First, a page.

Replay attacks vs man in the middle
rubys at intertwingly.net
Fri May 20 10:39:36 PDT 2005
Brad Fitzpatrick wrote:
> Regarding nonce vs. timestamp and why it doesn't matter:
> The man-in-the-middle this is preventing is an identity server in the
> middle, posing as a browser to the real identity server. When I first got
> into this and went through several schemes, it quickly became apparent
> that almost anything a browser could do, an identity-server-in-the-middle
> could appear to do too. The only differences were that:
> -- a real browser knew the identity server's cookies
> -- a real browser would follow redirects faithfully
> Hence the TypeKey-like redirect. If somebody can sniff your traffic and
> get the DSA signature in the redirect from identity site to consumer, wow!
> They know you're you! They already knew that from sniffing the rest of
> your cookies and LJ traffic.
> If a pair of sites cares about that, they both use SSL.
> The DSA signature with timestamp is there so consumers who DO care about
> freshness can use the timestamp to make sure a signature was issued only
> in the past $n minutes. And because the signature as a whole was signed
> using a random number, the entire signature itself is a nonce, so the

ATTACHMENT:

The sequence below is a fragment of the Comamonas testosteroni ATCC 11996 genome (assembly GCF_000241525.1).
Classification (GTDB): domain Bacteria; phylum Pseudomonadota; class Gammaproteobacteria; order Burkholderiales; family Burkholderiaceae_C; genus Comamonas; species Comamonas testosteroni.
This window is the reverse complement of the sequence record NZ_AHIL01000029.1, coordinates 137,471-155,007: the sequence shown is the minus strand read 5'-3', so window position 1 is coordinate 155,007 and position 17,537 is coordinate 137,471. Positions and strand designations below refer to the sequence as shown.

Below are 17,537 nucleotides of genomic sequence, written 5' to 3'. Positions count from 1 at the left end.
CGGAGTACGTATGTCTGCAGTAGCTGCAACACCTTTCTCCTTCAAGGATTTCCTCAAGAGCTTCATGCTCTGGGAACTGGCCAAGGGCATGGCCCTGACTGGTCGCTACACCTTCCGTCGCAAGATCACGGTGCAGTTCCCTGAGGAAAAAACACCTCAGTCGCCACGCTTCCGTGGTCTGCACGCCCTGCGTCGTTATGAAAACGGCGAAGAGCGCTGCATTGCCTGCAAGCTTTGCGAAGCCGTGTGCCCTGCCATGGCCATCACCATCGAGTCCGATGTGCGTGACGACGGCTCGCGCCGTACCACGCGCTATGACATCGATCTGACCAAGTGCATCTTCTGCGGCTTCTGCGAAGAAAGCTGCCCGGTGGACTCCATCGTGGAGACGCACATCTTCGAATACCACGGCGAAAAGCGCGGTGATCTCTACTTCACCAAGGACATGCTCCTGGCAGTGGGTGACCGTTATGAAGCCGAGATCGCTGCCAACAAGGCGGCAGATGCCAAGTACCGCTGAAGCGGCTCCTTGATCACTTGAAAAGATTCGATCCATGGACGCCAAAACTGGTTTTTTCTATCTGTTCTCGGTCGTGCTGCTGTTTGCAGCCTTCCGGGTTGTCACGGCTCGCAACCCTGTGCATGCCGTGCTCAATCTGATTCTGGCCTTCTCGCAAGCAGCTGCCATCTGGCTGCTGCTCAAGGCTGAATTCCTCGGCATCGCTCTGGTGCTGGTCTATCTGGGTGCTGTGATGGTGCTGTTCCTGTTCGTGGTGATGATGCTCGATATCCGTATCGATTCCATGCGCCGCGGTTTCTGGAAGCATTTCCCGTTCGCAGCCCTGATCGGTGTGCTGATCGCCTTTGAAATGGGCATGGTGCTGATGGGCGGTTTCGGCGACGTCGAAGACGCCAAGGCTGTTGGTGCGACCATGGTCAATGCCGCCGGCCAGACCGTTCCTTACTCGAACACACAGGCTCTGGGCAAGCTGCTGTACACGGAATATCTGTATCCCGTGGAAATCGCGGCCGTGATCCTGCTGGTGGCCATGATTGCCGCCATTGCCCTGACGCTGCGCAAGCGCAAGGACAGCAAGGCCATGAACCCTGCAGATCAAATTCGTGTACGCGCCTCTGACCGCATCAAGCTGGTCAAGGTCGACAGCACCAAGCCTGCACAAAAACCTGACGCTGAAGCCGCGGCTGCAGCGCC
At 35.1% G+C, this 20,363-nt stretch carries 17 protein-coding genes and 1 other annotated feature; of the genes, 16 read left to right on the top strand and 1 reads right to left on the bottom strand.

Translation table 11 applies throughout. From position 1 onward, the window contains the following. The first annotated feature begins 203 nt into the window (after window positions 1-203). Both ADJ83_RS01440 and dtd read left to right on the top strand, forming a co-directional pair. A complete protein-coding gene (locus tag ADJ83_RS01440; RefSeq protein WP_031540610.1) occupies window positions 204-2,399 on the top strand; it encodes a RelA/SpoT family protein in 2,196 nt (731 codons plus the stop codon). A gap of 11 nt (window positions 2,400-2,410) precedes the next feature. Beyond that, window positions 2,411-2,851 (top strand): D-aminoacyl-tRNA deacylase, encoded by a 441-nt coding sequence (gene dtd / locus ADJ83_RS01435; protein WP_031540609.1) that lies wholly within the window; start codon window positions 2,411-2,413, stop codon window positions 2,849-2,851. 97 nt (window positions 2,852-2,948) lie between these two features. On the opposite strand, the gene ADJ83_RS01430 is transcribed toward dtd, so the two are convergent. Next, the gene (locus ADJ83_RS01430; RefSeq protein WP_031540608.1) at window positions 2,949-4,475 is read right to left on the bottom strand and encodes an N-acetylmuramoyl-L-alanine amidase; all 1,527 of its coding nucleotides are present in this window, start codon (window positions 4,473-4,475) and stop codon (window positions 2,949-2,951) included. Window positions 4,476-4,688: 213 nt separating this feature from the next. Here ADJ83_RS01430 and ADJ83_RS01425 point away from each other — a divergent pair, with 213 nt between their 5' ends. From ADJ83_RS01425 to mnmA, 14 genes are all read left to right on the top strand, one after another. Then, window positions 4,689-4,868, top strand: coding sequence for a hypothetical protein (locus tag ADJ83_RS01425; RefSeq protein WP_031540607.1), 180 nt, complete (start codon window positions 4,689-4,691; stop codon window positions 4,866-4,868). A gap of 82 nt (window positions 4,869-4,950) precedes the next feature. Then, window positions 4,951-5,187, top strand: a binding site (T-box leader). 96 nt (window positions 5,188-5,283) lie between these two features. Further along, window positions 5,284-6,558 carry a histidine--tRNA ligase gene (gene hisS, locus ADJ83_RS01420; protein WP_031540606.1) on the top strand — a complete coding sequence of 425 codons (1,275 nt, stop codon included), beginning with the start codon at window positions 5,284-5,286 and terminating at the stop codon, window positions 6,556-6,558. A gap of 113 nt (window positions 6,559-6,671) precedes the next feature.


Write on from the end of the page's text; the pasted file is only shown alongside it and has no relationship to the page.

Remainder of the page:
> consumer site can prevent replay attacks by just not accepting that digest
> ever again.
> That said, am I still missing something?
This conversation would go faster if there was a prototype server I
could review. But just looking at the traffic flows from the
perspective of your server, it looks to me that there is a problem.
Here's how I see it. You send down an initial form. That form contains
information that indicates that you would *like* it to actually respond
to a request to go to the ID server. If such a request is received, you
will serve up a page which indicates that you would *like* this to
redirect to the return_to_URL. At which point, you *hope* that the
server at the return_to_URL has some say, and ultimately produces a
signature that is sent back to you.
Now, realize that I have GreaseMonkey, and all those likes and hopes I
am free to treat as mere hints.
In fact, the easiest thing I could do is to let the system go through
the motions. I initiate a post to your website saying that I am Fred.
Fred's server serves up a page which asks me to authenticate. I, of
course, fail, but instead of the IFrame passing back up this little bit
of information, I pass up a different response instead. Remember, I
have Greasemonkey. This browser does what *I* want it to do.
From your perspective, you served up a comment form. You initiated a
redirect to Fred's machine. You get back a response that says "Fred
says it was OK". What's not to like?
At this point, let me stop here. If I am wrong, I don't need to go any
further. But if I am right, I can sketch out a simple solution that
solves this problem.
- Sam Ruby
More information about the yadis